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Key Methods for Identifying the Best Provinces and Cities for Immigration to Canada

What is Canada’s best province for qualified workers? This may appear to be a simple question, but it is perhaps the most difficult component of moving to Canada. Choosing the correct province in Canada might make life much easier for you and your family.

Choosing the incorrect province, on the other hand, can have a severe impact on your personal and professional life.

Examining what other immigrants are doing is a smart method to choose the right province. If a big number of immigrants are settling in a province or city, it’s worth thinking about why that province or city is so popular with skilled immigrants.

According to a recent survey of immigrants who arrived in Canada in 2014, Vancouver, Toronto, and Edmonton had the best immigrant retention rates in the country. More than 80% of all immigrants who arrived in the three cities in 2014 are still living and working here.

Choosing a city where you can work and live for the next five years is obviously superior to being compelled to relocate after a year or two. Let’s take a look at some of the inferences that may be drawn from different cities’ and provinces’ immigrant retention rates.

High Retention of Immigrants = Increase In population = Economic Recovery

Industrialised economies have a strong and direct link between population expansion and economic growth. Because Canada’s population is predominantly fueled by immigration, immigrant retention is critical for any province or city to maintain population growth.

This means that comparing immigration retention rates among cities will give you a decent estimate of economic growth strength. As a result, you’ll be able to assess your long-term job prospects.

Low immigrant retention can occur for a variety of reasons, thus rejecting a city or province simply on the basis of this indicator may not be a wise choice. A high rate, on the other hand, indicates that the province is doing a good job of attracting and retaining qualified people.

Why Is There Such a Low Retention Rate?

While high retention is generally a good thing, low retention isn’t always a bad thing. Instead, concentrate on the reasons for a province’s poor immigrant retention rate.

Is it because immigrants have a hard time finding well-paying jobs? Or do professionals with young children have insufficient educational and childcare options? Is it a lack of decent healthcare and other social amenities, or is it something else?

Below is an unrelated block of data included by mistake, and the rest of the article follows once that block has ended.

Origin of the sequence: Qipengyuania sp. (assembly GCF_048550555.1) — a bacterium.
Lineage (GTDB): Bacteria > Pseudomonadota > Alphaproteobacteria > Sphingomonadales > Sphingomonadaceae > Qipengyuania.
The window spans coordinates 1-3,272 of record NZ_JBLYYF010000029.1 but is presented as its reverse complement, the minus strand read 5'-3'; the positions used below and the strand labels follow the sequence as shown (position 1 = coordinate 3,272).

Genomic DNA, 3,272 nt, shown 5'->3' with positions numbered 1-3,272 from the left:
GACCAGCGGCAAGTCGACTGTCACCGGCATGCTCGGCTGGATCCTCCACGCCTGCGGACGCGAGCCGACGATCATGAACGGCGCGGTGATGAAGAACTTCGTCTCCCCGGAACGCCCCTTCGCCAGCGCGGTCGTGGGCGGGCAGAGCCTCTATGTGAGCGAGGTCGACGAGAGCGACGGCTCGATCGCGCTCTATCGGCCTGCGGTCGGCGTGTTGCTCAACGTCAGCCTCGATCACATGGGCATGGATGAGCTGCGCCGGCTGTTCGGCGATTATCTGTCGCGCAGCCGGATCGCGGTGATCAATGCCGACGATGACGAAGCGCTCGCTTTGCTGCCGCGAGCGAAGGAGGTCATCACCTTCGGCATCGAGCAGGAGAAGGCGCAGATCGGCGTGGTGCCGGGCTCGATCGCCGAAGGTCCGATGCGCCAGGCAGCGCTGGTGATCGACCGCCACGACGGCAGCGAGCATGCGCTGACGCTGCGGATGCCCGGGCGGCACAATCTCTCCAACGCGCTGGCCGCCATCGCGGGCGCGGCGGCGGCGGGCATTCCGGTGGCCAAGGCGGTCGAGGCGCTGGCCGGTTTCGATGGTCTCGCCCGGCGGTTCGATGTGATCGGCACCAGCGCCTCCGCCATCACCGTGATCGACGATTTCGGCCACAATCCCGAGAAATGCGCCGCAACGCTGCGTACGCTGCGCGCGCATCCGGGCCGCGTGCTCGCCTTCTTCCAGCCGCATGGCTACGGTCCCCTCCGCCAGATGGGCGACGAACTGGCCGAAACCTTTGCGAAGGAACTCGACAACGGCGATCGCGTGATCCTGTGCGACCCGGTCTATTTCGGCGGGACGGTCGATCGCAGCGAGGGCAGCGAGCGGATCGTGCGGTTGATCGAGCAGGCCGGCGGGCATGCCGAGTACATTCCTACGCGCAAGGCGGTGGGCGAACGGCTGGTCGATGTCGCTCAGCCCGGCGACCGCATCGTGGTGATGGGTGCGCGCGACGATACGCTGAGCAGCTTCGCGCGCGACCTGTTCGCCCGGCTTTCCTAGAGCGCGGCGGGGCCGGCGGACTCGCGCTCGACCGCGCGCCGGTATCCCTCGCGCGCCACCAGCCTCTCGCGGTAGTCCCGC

If there aren’t enough jobs, you should consider moving to the province for very good reasons. You may have terrific work now, but a lack of job possibilities can stifle your professional advancement in the long run.

Your family may find it difficult to reside in the city due to good work but insufficient housing or healthcare. This means that, despite like your job and career possibilities, you may be compelled to relocate to a different city.

Is There a Way to Improve Immigrant Retention?

Historically, the provinces of Ontario, Quebec, and British Columbia have attracted the majority of skilled professionals. As a result, provinces like Nova Scotia and Prince Edward Island are likely to have low retention rates.

Rather than focusing just on this figure, look into the corrective actions done by the provincial government to recruit more immigrants. The Atlantic Pilot Initiative, which is now permanent, has improved retention rates in the Atlantic provinces significantly.

Nova Scotia’s population just surpassed one million, owing to advances in the province’s capacity to retain skilled immigrants. While low retention is a drawback, you should make your decision only after weighing the pros and cons of remedial solutions.

Finding the best province for you should never be a one-size-fits-all activity. High retention rates may lead to issues such as high housing costs and congested cities. Cities with low retention may offer advantages such as very inexpensive housing costs and a higher standard of living.

Before making a decision, consider this metric in conjunction with other variables such as job prospects for your profession, family-friendly amenities, and the scope of new steps introduced to recruit qualified workers and overseas students.

Of course, when weighing your alternatives, you’ll need to look into the many PNP streams available in the province. With so many elements to consider, working with an immigration attorney from the start of your immigration process would be a wise decision.

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